First sock found
I was on a mission to find this sock the other day because I'd shared with somebody how utterly horrid my very first sock turned out; granted, I didn't think it was horrid at the time, but I do now. I got through the process of knitting it by nurturing a burning desire to be a sock knitter and with Mariann (my ever-patient knitting teacher) telling me that I could do it. This is the pattern she had used to turn others into sock knitters and I think it was a great way to learn sock techniques. It's a worsted-weight washable yarn held double and it becomes a thick crew sock. And, no, I never finished the second sock.
It struck me the other day that there are always going to be new knitters who genuinely want to put in the time and effort to learn how to knit and I never want to forget how it felt to have questions -- to be scared and uncertain. I don't remember if Knitting Help videos were available back when I started learning how to knit socks, but if they were, I'd have watched the ones in the Advanced Techniques section repeatedly! While I'm a huge fan of double-pointed needles for sock knitting, I'm planning to master the other techniques (magic loop, socks on two circulars) so that I can help others who prefer this method and are learning how to knit socks. And I'm even going to try to keep an open mind about an alternate sock-knitting method I've resisted learning so far -- the one in this book.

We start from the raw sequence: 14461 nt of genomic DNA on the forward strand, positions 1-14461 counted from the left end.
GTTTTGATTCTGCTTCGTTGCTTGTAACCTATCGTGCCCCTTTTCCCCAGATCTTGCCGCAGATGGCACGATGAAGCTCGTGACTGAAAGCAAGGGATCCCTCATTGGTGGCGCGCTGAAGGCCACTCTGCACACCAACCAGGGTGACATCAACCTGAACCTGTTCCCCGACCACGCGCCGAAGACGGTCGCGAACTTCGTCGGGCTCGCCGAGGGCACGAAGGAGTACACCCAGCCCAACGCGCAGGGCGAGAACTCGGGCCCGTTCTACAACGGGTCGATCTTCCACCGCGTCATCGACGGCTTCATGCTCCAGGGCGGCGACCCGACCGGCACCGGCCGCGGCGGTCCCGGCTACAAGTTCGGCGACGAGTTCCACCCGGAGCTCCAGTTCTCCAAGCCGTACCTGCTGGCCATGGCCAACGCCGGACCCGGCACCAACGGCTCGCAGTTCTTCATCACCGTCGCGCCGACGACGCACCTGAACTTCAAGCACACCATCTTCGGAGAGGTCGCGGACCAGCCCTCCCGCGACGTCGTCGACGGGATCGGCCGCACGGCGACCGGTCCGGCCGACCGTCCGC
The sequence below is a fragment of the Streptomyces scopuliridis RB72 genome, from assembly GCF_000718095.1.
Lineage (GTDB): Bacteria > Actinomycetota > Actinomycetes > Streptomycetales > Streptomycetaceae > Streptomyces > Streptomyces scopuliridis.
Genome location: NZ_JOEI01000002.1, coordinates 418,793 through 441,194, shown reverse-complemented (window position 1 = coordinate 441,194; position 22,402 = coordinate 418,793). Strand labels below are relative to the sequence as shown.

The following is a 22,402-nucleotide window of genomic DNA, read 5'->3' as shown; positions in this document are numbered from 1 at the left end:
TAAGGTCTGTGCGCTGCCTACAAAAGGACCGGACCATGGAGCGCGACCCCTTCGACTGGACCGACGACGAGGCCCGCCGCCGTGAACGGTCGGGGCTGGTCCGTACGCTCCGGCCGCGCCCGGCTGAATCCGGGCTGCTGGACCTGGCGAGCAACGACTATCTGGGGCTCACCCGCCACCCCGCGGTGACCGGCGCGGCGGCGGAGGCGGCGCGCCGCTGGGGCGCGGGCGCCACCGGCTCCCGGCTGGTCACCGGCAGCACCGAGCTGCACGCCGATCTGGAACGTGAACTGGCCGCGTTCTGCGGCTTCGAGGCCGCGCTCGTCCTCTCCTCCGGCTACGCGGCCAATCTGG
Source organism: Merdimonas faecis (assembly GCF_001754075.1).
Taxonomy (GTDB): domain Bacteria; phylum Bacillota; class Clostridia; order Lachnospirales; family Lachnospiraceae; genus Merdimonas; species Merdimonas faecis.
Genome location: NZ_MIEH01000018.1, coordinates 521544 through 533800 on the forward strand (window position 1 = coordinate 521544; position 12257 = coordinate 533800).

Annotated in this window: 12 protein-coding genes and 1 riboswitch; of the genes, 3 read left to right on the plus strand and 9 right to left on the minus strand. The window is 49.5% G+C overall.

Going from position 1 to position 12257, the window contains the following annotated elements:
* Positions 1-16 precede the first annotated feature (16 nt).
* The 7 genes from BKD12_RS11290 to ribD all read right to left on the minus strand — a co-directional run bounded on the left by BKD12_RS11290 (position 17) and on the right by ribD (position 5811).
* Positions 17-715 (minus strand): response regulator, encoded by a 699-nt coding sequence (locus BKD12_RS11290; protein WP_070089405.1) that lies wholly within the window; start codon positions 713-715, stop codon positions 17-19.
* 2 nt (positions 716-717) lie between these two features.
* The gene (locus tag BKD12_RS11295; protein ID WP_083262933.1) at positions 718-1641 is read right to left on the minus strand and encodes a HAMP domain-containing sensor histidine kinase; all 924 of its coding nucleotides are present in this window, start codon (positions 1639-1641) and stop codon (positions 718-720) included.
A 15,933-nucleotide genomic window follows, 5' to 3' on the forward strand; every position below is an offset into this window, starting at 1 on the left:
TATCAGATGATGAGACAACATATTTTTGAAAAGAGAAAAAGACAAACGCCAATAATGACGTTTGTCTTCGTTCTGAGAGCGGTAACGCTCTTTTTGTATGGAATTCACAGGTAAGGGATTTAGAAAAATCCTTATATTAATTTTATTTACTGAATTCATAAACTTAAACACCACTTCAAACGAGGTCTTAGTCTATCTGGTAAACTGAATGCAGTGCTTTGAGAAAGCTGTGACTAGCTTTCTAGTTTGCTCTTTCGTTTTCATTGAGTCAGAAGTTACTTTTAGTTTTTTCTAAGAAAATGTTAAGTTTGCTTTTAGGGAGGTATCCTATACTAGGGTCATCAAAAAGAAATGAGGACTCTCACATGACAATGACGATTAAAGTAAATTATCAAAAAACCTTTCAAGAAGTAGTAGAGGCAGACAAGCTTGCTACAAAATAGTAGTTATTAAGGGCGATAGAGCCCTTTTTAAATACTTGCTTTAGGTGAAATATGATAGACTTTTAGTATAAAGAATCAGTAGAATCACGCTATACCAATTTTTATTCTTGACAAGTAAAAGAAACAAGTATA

I know many of you have shared before that you're magic loop fans -- or that you love the two circulars method, but I'm curious to know which sock knitting methods you've tried before you settled on your favorite.
Meanwhile, there's a nearly finished, big-eared sock monkey knit entirely on double-pointed needles waiting to make his debut after he has his photoshoot this weekend -- along with a long and drawn out post about why I wanted to knit a sock monkey in the first place.